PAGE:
Volkswagen’s head of compliance — an outsider hired to help revamp the German carmaker after its diesel deception — is to leave her job barely a year after joining the company.
The unexpected departure of the executive, Christine Hohmann-Dennhardt, raises questions about the automaker’s willingness to change ingrained practices, a culture that contributed to the decision to install software designed to cheat emissions tests in more than 11 million cars.
Just a few weeks ago, the company pleaded guilty in the United States to criminal charges tied to the deception. Seven Volkswagen executives have already been charged in relation to the scandal, and the automaker has agreed to pay $20 billion to resolve civil and criminal charges related to it.
Ms. Hohmann-Dennhardt, a former executive at the rival carmaker Daimler who took the job in January 2016, was the first woman to join Volkswagen’s board. She was responsible for integrity and legal affairs, and will be replaced by Hiltrud Werner, Volkswagen’s chief auditor.
Volkswagen said Ms. Hohmann-Dennhardt had toughened the company’s compliance rules and changed its culture. But it noted in a statement that she was leaving “due to differences in their understanding of responsibilities and future operating structures within the function she leads.”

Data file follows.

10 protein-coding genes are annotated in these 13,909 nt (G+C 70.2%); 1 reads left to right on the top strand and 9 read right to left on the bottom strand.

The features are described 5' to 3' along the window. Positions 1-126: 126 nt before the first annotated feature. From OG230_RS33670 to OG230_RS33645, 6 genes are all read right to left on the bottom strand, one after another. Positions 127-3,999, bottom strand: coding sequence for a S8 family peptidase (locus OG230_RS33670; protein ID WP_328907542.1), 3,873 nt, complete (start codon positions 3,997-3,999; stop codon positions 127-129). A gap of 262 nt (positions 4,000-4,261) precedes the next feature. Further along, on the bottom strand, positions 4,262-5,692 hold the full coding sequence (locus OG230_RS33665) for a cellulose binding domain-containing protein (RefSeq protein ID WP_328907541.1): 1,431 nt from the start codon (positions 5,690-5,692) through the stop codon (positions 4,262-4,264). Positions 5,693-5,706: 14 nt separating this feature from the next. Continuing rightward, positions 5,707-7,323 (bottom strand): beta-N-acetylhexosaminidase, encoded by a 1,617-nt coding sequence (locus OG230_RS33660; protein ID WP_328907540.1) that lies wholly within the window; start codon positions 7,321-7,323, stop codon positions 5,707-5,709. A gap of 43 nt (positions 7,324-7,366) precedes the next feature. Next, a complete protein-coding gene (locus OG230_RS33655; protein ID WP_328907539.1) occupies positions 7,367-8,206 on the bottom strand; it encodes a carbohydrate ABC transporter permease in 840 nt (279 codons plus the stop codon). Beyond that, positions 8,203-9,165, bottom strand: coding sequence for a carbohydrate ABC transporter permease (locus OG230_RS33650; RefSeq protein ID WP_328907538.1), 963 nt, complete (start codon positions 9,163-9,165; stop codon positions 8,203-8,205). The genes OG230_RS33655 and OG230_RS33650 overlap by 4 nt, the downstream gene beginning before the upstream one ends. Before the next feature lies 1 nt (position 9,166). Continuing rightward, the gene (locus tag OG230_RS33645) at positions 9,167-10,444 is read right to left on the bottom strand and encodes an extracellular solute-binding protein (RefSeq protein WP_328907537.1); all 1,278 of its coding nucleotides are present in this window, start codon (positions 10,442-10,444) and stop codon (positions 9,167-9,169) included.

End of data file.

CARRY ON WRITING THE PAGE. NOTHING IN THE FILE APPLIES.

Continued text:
Questions of culture and accountability have dogged Volkswagen since the revelation in September 2015 that it had been hiding excess pollutants during testing by regulators.
Though Volkswagen first claimed that the moves to evade the rules had been the work of a small handful of engineers, the litany of civil and criminal cases against the company in the United States and around the world have offered a different narrative.
The American authorities have described an orchestrated conspiracy involving engine developers, software experts, compliance managers and others. So far, six Volkswagen employees have been charged in the case; a seventh has pleaded guilty to conspiring to defraud regulators and car owners.